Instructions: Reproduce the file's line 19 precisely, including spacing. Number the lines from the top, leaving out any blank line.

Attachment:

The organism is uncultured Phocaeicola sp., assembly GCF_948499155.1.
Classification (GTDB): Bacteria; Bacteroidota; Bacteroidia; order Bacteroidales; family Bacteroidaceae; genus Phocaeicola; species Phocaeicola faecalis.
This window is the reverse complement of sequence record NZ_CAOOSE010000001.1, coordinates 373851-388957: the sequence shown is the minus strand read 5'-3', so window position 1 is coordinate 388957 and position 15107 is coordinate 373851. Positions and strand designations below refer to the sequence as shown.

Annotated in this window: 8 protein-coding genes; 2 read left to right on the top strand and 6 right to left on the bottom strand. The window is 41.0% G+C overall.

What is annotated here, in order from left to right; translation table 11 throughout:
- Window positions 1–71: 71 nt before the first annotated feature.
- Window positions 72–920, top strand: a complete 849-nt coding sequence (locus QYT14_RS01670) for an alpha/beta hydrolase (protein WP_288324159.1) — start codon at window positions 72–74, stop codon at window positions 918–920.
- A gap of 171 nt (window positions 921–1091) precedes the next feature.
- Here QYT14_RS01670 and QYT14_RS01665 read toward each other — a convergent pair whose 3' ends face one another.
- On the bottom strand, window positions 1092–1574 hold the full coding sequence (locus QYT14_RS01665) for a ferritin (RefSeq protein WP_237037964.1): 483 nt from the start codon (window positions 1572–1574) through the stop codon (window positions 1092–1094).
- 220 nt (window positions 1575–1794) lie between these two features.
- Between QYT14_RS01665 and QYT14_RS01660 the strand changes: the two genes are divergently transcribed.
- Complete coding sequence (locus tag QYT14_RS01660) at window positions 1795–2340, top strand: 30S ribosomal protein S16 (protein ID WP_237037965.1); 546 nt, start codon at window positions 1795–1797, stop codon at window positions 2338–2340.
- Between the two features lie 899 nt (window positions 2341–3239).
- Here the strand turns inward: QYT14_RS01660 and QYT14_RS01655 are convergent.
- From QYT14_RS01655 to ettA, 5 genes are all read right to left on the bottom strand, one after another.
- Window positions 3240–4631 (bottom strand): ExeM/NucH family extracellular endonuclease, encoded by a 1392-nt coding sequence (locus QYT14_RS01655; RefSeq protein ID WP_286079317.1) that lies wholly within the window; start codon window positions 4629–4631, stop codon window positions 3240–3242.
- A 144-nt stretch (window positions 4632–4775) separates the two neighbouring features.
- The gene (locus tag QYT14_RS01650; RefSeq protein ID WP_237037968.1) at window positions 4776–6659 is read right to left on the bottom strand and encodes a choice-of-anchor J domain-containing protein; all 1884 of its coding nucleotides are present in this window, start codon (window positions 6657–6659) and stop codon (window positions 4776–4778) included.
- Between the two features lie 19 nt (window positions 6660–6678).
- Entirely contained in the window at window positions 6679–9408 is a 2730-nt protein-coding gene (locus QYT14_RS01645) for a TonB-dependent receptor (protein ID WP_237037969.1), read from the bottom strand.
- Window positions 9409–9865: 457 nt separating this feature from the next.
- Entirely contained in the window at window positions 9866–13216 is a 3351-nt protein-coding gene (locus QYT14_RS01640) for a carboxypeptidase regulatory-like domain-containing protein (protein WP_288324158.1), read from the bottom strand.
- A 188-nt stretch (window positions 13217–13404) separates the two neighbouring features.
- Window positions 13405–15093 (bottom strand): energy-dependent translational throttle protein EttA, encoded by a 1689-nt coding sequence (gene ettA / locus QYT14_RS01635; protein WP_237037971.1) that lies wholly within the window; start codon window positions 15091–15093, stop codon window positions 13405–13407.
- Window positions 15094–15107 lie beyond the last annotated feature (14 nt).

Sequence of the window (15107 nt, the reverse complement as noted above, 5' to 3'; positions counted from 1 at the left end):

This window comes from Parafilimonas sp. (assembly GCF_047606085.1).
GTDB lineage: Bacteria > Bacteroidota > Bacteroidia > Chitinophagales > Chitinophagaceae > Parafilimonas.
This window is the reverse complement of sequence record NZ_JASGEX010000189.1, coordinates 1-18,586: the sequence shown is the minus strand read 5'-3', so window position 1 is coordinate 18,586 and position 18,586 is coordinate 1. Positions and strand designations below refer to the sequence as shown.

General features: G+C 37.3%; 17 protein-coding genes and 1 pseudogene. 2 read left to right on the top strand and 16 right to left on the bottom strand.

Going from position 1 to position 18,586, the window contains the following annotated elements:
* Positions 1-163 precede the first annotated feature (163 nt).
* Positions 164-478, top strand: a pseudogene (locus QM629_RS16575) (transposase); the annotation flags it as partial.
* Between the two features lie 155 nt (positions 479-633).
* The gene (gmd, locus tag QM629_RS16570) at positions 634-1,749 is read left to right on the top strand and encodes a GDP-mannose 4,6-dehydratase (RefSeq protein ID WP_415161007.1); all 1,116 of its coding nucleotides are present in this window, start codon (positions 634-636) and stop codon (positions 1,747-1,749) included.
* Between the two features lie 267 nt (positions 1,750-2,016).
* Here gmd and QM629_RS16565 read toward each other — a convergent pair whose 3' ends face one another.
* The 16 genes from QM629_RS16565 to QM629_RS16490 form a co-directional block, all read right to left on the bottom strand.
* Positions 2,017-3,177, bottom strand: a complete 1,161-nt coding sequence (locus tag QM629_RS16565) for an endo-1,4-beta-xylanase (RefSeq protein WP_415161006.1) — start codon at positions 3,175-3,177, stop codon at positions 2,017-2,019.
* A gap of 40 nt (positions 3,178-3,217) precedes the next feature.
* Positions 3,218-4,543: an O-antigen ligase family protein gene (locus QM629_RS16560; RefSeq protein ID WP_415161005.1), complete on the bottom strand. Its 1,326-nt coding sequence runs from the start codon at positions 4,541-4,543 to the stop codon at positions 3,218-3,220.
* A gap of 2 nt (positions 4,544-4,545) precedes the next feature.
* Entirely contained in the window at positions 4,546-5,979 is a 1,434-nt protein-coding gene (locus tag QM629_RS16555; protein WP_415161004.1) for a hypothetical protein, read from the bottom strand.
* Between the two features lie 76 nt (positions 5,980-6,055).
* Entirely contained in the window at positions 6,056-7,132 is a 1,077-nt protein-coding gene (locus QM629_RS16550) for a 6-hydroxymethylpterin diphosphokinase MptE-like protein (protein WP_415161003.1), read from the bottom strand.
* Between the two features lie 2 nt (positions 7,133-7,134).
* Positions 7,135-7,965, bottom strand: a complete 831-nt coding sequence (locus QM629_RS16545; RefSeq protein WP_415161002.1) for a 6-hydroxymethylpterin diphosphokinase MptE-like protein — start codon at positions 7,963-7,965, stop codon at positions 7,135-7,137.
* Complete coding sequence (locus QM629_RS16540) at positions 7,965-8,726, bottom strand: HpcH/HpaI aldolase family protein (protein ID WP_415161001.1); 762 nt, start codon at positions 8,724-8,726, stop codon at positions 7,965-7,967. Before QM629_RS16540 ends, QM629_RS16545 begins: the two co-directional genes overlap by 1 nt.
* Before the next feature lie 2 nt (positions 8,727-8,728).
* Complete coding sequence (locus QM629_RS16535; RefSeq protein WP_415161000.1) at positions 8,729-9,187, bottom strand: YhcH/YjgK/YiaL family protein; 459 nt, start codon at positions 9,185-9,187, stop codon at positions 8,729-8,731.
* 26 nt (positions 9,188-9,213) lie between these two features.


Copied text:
- The gene (locus tag QYT14_RS01650; RefSeq protein ID WP_237037968.1) at window positions 4776–6659 is read right to left on the bottom strand and encodes a choice-of-anchor J domain-containing protein; all 1884 of its coding nucleotides are present in this window, start codon (window positions 6657–6659) and stop codon (window positions 4776–4778) included.